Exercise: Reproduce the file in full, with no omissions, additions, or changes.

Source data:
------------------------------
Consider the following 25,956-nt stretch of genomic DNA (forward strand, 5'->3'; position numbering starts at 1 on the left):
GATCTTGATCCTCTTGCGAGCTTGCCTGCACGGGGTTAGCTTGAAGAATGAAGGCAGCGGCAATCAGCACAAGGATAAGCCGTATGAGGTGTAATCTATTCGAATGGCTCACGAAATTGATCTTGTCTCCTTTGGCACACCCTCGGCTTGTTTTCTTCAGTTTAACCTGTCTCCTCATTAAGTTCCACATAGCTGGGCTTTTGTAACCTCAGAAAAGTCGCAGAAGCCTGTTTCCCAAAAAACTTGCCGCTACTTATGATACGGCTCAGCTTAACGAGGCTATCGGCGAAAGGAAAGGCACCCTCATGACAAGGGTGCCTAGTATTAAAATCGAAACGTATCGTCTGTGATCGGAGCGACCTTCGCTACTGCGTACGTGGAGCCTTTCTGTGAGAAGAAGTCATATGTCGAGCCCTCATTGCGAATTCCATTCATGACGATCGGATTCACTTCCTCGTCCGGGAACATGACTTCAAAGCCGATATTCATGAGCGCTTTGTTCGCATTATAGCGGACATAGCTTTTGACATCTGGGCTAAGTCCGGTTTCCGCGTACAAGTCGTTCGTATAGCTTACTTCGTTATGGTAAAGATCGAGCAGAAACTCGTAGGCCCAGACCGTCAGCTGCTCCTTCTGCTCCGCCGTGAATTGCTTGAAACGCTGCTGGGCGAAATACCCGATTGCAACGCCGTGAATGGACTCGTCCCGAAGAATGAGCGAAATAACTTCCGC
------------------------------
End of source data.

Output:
Consider the following 25,956-nt stretch of genomic DNA (forward strand, 5'->3'; position numbering starts at 1 on the left):
GATCTTGATCCTCTTGCGAGCTTGCCTGCACGGGGTTAGCTTGAAGAATGAAGGCAGCGGCAATCAGCACAAGGATAAGCCGTATGAGGTGTAATCTATTCGAATGGCTCACGAAATTGATCTTGTCTCCTTTGGCACACCCTCGGCTTGTTTTCTTCAGTTTAACCTGTCTCCTCATTAAGTTCCACATAGCTGGGCTTTTGTAACCTCAGAAAAGTCGCAGAAGCCTGTTTCCCAAAAAACTTGCCGCTACTTATGATACGGCTCAGCTTAACGAGGCTATCGGCGAAAGGAAAGGCACCCTCATGACAAGGGTGCCTAGTATTAAAATCGAAACGTATCGTCTGTGATCGGAGCGACCTTCGCTACTGCGTACGTGGAGCCTTTCTGTGAGAAGAAGTCATATGTCGAGCCCTCATTGCGAATTCCATTCATGACGATCGGATTCACTTCCTCGTCCGGGAACATGACTTCAAAGCCGATATTCATGAGCGCTTTGTTCGCATTATAGCGGACATAGCTTTTGACATCTGGGCTAAGTCCGGTTTCCGCGTACAAGTCGTTCGTATAGCTTACTTCGTTATGGTAAAGATCGAGCAGAAACTCGTAGGCCCAGACCGTCAGCTGCTCCTTCTGCTCCGCCGTGAATTGCTTGAAACGCTGCTGGGCGAAATACCCGATTGCAACGCCGTGAATGGACTCGTCCCGAAGAATGAGCGAAATAACTTCCGC